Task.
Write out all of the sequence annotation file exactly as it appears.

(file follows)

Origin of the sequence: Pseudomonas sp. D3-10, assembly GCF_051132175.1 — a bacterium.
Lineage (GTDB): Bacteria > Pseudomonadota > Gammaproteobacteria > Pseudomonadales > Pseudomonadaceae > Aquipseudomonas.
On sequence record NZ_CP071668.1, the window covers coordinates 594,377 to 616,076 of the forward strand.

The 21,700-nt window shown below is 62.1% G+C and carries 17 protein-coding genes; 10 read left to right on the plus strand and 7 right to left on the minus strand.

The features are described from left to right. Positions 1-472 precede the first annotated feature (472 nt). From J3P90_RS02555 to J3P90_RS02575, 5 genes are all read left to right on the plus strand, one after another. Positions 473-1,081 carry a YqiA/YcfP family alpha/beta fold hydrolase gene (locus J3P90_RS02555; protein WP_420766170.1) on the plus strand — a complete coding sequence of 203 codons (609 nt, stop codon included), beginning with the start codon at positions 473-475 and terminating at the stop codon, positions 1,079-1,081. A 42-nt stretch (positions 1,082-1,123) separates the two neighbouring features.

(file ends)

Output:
Origin of the sequence: Pseudomonas sp. D3-10, assembly GCF_051132175.1 — a bacterium.
Lineage (GTDB): Bacteria > Pseudomonadota > Gammaproteobacteria > Pseudomonadales > Pseudomonadaceae > Aquipseudomonas.
On sequence record NZ_CP071668.1, the window covers coordinates 594,377 to 616,076 of the forward strand.

The 21,700-nt window shown below is 62.1% G+C and carries 17 protein-coding genes; 10 read left to right on the plus strand and 7 right to left on the minus strand.

The features are described from left to right. Positions 1-472 precede the first annotated feature (472 nt). From J3P90_RS02555 to J3P90_RS02575, 5 genes are all read left to right on the plus strand, one after another. Positions 473-1,081 carry a YqiA/YcfP family alpha/beta fold hydrolase gene (locus J3P90_RS02555; protein WP_420766170.1) on the plus strand — a complete coding sequence of 203 codons (609 nt, stop codon included), beginning with the start codon at positions 473-475 and terminating at the stop codon, positions 1,079-1,081. A 42-nt stretch (positions 1,082-1,123) separates the two neighbouring features.